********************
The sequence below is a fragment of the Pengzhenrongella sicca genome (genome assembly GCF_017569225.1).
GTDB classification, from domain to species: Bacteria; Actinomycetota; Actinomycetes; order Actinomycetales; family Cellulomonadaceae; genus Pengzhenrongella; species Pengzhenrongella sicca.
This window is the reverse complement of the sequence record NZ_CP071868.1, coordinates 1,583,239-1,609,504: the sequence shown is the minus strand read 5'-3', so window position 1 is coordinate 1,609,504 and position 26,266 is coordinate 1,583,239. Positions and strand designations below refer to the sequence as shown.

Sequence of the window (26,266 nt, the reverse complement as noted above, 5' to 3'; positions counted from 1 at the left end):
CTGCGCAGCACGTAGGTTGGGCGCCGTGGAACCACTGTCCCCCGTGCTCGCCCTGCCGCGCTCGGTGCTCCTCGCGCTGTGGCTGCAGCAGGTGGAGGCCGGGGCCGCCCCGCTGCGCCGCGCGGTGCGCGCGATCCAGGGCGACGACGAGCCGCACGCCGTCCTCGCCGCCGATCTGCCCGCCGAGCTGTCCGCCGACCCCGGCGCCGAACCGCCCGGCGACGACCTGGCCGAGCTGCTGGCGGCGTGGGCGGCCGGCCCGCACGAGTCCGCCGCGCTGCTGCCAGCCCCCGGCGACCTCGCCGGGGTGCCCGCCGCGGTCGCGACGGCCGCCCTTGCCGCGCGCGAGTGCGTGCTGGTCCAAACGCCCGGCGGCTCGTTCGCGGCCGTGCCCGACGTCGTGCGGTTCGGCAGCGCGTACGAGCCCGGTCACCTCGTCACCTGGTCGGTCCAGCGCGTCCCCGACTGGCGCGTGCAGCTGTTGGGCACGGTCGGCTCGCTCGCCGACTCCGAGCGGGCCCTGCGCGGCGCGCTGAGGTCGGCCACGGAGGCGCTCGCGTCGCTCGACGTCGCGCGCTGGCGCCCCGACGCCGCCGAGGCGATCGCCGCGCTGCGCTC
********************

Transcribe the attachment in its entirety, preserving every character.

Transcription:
The sequence below is a fragment of the Pengzhenrongella sicca genome (genome assembly GCF_017569225.1).
GTDB classification, from domain to species: Bacteria; Actinomycetota; Actinomycetes; order Actinomycetales; family Cellulomonadaceae; genus Pengzhenrongella; species Pengzhenrongella sicca.
This window is the reverse complement of the sequence record NZ_CP071868.1, coordinates 1,583,239-1,609,504: the sequence shown is the minus strand read 5'-3', so window position 1 is coordinate 1,609,504 and position 26,266 is coordinate 1,583,239. Positions and strand designations below refer to the sequence as shown.

Sequence of the window (26,266 nt, the reverse complement as noted above, 5' to 3'; positions counted from 1 at the left end):
CTGCGCAGCACGTAGGTTGGGCGCCGTGGAACCACTGTCCCCCGTGCTCGCCCTGCCGCGCTCGGTGCTCCTCGCGCTGTGGCTGCAGCAGGTGGAGGCCGGGGCCGCCCCGCTGCGCCGCGCGGTGCGCGCGATCCAGGGCGACGACGAGCCGCACGCCGTCCTCGCCGCCGATCTGCCCGCCGAGCTGTCCGCCGACCCCGGCGCCGAACCGCCCGGCGACGACCTGGCCGAGCTGCTGGCGGCGTGGGCGGCCGGCCCGCACGAGTCCGCCGCGCTGCTGCCAGCCCCCGGCGACCTCGCCGGGGTGCCCGCCGCGGTCGCGACGGCCGCCCTTGCCGCGCGCGAGTGCGTGCTGGTCCAAACGCCCGGCGGCTCGTTCGCGGCCGTGCCCGACGTCGTGCGGTTCGGCAGCGCGTACGAGCCCGGTCACCTCGTCACCTGGTCGGTCCAGCGCGTCCCCGACTGGCGCGTGCAGCTGTTGGGCACGGTCGGCTCGCTCGCCGACTCCGAGCGGGCCCTGCGCGGCGCGCTGAGGTCGGCCACGGAGGCGCTCGCGTCGCTCGACGTCGCGCGCTGGCGCCCCGACGCCGCCGAGGCGATCGCCGCGCTGCGCTC